Ancient humans also met important celestial happenings with rituals: patterned, repeated activities to announce, celebrate, and/or partake in something spiritually symbolic and significant. Bonfires, dancing and music were part of summer solstice celebrations in many Northern European cultures at this time as they celebrated the longer periods of light. Roman celebrations featured the sacrifice of a newborn calf freshly removed from its mother’s womb to symbolize new beginnings. The ancient Chinese featured ritual dances, prayers and songs that celebrated the yin-the feminine in the world and fertility. Many Plains Native Americans celebrated with Sun Dances danced around sacred trees. And as one of the promises of the summer solstice is a good harvest, flower wreathes and crowns also played a part in the rituals of many cultures. Tending the crop in hopes of a good fall harvest is directly linked to the solstice.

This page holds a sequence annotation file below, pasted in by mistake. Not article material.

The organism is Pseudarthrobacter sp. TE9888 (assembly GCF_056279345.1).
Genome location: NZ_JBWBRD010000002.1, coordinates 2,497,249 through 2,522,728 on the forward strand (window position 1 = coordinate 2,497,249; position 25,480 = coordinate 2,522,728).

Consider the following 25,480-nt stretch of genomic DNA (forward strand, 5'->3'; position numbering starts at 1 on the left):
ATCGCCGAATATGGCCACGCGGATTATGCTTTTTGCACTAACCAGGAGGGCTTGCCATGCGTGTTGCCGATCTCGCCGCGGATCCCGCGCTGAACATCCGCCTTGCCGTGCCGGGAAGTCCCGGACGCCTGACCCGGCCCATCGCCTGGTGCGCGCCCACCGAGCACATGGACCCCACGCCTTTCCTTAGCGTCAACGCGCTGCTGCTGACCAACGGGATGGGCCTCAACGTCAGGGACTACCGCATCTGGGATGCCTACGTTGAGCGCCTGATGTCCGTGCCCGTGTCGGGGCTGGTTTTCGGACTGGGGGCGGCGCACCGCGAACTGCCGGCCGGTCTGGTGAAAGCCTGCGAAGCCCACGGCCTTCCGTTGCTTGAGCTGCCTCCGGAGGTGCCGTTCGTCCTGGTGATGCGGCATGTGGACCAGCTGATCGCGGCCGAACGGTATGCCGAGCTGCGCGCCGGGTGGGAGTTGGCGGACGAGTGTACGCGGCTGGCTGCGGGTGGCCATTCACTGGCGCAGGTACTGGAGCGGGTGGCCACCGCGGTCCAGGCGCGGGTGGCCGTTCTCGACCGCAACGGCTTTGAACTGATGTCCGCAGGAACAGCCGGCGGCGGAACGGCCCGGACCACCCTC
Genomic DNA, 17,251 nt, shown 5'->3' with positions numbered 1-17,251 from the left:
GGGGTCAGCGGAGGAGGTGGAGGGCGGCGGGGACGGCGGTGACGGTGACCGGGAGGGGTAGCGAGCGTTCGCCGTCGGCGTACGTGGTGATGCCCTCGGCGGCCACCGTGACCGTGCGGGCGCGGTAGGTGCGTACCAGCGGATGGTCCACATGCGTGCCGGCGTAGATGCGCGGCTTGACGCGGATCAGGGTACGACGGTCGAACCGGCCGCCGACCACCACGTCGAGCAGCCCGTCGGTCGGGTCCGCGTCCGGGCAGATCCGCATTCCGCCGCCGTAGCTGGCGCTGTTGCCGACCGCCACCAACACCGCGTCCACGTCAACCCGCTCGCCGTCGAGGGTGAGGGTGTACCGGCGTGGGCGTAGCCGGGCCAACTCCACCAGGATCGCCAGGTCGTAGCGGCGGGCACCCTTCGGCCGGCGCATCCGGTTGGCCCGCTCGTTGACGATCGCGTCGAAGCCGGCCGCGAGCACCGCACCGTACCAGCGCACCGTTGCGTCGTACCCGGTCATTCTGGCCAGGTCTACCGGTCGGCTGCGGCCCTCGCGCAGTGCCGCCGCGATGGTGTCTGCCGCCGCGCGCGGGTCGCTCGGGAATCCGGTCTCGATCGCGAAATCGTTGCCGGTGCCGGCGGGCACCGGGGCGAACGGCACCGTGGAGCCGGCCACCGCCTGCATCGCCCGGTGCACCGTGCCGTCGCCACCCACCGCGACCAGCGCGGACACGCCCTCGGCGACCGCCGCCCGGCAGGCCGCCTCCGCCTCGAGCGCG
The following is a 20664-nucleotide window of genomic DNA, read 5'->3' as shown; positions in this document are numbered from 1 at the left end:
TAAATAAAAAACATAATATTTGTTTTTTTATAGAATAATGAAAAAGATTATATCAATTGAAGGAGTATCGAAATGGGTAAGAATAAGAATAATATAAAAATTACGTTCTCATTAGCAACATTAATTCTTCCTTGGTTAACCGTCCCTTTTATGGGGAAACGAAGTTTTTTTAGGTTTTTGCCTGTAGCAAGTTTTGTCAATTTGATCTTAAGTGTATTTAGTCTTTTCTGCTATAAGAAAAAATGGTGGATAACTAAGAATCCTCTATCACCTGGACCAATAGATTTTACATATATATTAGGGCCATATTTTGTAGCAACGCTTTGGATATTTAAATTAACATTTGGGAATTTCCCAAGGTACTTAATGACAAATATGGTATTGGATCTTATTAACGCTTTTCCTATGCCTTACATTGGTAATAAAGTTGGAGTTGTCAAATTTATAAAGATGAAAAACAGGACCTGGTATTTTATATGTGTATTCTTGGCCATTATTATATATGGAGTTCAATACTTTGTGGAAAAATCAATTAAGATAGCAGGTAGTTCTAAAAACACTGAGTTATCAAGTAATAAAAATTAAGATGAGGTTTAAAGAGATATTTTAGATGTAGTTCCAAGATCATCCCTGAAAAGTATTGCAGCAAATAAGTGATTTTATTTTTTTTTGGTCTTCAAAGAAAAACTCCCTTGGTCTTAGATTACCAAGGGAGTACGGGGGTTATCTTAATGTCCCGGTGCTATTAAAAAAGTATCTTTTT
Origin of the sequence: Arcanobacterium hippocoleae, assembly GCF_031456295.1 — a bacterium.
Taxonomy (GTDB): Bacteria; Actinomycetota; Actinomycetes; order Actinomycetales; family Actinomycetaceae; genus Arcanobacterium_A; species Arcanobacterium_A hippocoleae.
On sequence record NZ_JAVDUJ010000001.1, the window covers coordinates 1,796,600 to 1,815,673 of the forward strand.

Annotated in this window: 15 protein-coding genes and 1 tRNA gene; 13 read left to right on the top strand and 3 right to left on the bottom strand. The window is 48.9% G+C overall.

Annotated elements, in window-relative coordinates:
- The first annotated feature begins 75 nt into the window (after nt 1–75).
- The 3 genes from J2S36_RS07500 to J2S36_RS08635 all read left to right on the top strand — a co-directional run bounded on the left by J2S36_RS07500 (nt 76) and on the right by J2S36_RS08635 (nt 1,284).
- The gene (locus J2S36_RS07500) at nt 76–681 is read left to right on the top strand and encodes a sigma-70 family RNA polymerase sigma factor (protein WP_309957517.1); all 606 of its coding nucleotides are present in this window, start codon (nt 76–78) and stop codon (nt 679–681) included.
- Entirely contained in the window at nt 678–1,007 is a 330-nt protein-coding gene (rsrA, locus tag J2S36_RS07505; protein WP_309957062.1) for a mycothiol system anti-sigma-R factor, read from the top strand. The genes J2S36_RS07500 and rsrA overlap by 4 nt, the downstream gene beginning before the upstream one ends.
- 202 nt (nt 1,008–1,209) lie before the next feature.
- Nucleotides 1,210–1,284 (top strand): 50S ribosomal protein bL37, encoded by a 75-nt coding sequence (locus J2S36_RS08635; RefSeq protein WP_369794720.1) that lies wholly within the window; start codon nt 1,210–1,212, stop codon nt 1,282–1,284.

In today’s modern Judaeo-Christian world the summer solstice is not considered a major cause for religious celebration. We think of BBQ’s, music, sporting events and the like, devoid of religious significance, when we think of summer rituals and celebrations. In early Christianity, though, that was not the case. John the Baptist was seen as the saint or Biblical figure most connected to this celestial event. Just as the summer solstice is believed to announce the coming of maximum light, so John announced the coming of Jesus-the light that according to Christianity, rescue us from our darkness. So John was the Summer Solstice, and Jesus  the Winter Solstice-the return of more light. Judaism likewise does not pay much attention to this solstice now, but it once did. Tradition says that Joshua’s Battle at Jericho, where the sun stood still, and the expulsion of Adam and Eve from the Garden of Eden were both Summer Solstice events-God intervening in the way of the world. It makes sense that such connections would be there in the early days of both religions: monotheistic religions looking to replace polytheistic and nature based ones, would have to account in some way for the previous religions’ major beliefs. This is not needed so much any more.